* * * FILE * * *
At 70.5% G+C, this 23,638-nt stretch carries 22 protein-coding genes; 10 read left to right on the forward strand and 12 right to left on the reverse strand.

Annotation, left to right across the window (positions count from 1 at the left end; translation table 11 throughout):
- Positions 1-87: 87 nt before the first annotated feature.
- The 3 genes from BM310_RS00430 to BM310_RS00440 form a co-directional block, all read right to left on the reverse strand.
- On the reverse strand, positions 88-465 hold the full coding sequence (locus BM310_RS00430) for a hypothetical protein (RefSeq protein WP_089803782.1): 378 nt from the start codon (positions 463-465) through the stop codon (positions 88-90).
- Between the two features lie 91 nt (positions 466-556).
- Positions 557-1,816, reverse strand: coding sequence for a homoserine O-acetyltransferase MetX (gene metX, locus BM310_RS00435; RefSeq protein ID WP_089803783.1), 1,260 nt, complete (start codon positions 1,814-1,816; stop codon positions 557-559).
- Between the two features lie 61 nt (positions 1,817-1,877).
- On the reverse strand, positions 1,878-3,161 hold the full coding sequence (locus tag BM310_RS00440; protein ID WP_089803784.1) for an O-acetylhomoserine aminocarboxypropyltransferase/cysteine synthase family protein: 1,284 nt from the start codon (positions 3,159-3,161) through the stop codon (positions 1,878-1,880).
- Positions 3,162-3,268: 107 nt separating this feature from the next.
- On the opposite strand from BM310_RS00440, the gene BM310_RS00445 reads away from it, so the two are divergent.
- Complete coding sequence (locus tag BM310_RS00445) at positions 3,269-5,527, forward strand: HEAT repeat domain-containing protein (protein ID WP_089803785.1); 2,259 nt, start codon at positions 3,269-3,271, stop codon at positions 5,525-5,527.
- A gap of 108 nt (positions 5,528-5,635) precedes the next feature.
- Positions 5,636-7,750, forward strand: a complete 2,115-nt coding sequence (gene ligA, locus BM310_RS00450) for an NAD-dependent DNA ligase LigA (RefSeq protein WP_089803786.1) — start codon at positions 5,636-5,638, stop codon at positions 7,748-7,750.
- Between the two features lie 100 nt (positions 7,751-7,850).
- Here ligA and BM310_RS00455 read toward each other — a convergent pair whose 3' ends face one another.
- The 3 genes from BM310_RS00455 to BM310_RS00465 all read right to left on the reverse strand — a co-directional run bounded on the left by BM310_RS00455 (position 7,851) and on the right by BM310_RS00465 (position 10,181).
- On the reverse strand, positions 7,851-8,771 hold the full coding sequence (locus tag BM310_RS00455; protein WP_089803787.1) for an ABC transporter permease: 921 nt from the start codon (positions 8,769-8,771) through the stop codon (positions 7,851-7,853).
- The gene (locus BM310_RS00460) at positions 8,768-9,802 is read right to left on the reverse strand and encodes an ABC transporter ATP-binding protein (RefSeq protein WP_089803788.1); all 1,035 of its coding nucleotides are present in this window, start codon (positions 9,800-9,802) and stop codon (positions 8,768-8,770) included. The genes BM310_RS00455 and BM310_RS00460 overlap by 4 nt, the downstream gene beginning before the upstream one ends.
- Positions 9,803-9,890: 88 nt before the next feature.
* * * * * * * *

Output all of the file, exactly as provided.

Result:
At 70.5% G+C, this 23,638-nt stretch carries 22 protein-coding genes; 10 read left to right on the forward strand and 12 right to left on the reverse strand.

Annotation, left to right across the window (positions count from 1 at the left end; translation table 11 throughout):
- Positions 1-87: 87 nt before the first annotated feature.
- The 3 genes from BM310_RS00430 to BM310_RS00440 form a co-directional block, all read right to left on the reverse strand.
- On the reverse strand, positions 88-465 hold the full coding sequence (locus BM310_RS00430) for a hypothetical protein (RefSeq protein WP_089803782.1): 378 nt from the start codon (positions 463-465) through the stop codon (positions 88-90).
- Between the two features lie 91 nt (positions 466-556).
- Positions 557-1,816, reverse strand: coding sequence for a homoserine O-acetyltransferase MetX (gene metX, locus BM310_RS00435; RefSeq protein ID WP_089803783.1), 1,260 nt, complete (start codon positions 1,814-1,816; stop codon positions 557-559).
- Between the two features lie 61 nt (positions 1,817-1,877).
- On the reverse strand, positions 1,878-3,161 hold the full coding sequence (locus tag BM310_RS00440; protein ID WP_089803784.1) for an O-acetylhomoserine aminocarboxypropyltransferase/cysteine synthase family protein: 1,284 nt from the start codon (positions 3,159-3,161) through the stop codon (positions 1,878-1,880).
- Positions 3,162-3,268: 107 nt separating this feature from the next.
- On the opposite strand from BM310_RS00440, the gene BM310_RS00445 reads away from it, so the two are divergent.
- Complete coding sequence (locus tag BM310_RS00445) at positions 3,269-5,527, forward strand: HEAT repeat domain-containing protein (protein ID WP_089803785.1); 2,259 nt, start codon at positions 3,269-3,271, stop codon at positions 5,525-5,527.
- A gap of 108 nt (positions 5,528-5,635) precedes the next feature.
- Positions 5,636-7,750, forward strand: a complete 2,115-nt coding sequence (gene ligA, locus BM310_RS00450) for an NAD-dependent DNA ligase LigA (RefSeq protein WP_089803786.1) — start codon at positions 5,636-5,638, stop codon at positions 7,748-7,750.
- Between the two features lie 100 nt (positions 7,751-7,850).
- Here ligA and BM310_RS00455 read toward each other — a convergent pair whose 3' ends face one another.
- The 3 genes from BM310_RS00455 to BM310_RS00465 all read right to left on the reverse strand — a co-directional run bounded on the left by BM310_RS00455 (position 7,851) and on the right by BM310_RS00465 (position 10,181).
- On the reverse strand, positions 7,851-8,771 hold the full coding sequence (locus tag BM310_RS00455; protein WP_089803787.1) for an ABC transporter permease: 921 nt from the start codon (positions 8,769-8,771) through the stop codon (positions 7,851-7,853).
- The gene (locus BM310_RS00460) at positions 8,768-9,802 is read right to left on the reverse strand and encodes an ABC transporter ATP-binding protein (RefSeq protein WP_089803788.1); all 1,035 of its coding nucleotides are present in this window, start codon (positions 9,800-9,802) and stop codon (positions 8,768-8,770) included. The genes BM310_RS00455 and BM310_RS00460 overlap by 4 nt, the downstream gene beginning before the upstream one ends.
- Positions 9,803-9,890: 88 nt before the next feature.